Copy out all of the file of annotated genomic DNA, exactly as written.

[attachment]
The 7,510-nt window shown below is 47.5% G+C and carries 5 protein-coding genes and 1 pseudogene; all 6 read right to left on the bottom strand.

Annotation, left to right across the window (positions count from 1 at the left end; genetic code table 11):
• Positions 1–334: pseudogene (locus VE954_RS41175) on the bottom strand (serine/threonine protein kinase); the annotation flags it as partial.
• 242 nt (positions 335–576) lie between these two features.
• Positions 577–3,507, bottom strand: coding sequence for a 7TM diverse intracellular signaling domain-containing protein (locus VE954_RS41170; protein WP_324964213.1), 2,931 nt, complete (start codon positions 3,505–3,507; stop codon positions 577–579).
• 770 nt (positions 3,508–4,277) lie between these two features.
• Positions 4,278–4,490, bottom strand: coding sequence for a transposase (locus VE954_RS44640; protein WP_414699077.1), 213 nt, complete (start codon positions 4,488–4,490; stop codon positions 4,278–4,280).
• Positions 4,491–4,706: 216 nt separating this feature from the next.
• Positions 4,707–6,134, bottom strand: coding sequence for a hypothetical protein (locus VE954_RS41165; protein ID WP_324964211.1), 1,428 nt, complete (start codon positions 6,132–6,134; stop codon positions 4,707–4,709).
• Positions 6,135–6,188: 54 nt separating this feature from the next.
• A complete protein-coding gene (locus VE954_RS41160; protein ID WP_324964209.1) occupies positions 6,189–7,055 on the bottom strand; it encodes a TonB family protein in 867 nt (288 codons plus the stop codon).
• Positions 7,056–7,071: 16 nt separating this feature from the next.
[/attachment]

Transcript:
The 7,510-nt window shown below is 47.5% G+C and carries 5 protein-coding genes and 1 pseudogene; all 6 read right to left on the bottom strand.

Annotation, left to right across the window (positions count from 1 at the left end; genetic code table 11):
• Positions 1–334: pseudogene (locus VE954_RS41175) on the bottom strand (serine/threonine protein kinase); the annotation flags it as partial.
• 242 nt (positions 335–576) lie between these two features.
• Positions 577–3,507, bottom strand: coding sequence for a 7TM diverse intracellular signaling domain-containing protein (locus VE954_RS41170; protein WP_324964213.1), 2,931 nt, complete (start codon positions 3,505–3,507; stop codon positions 577–579).
• 770 nt (positions 3,508–4,277) lie between these two features.
• Positions 4,278–4,490, bottom strand: coding sequence for a transposase (locus VE954_RS44640; protein WP_414699077.1), 213 nt, complete (start codon positions 4,488–4,490; stop codon positions 4,278–4,280).
• Positions 4,491–4,706: 216 nt separating this feature from the next.
• Positions 4,707–6,134, bottom strand: coding sequence for a hypothetical protein (locus VE954_RS41165; protein ID WP_324964211.1), 1,428 nt, complete (start codon positions 6,132–6,134; stop codon positions 4,707–4,709).
• Positions 6,135–6,188: 54 nt separating this feature from the next.
• A complete protein-coding gene (locus VE954_RS41160; protein ID WP_324964209.1) occupies positions 6,189–7,055 on the bottom strand; it encodes a TonB family protein in 867 nt (288 codons plus the stop codon).
• Positions 7,056–7,071: 16 nt separating this feature from the next.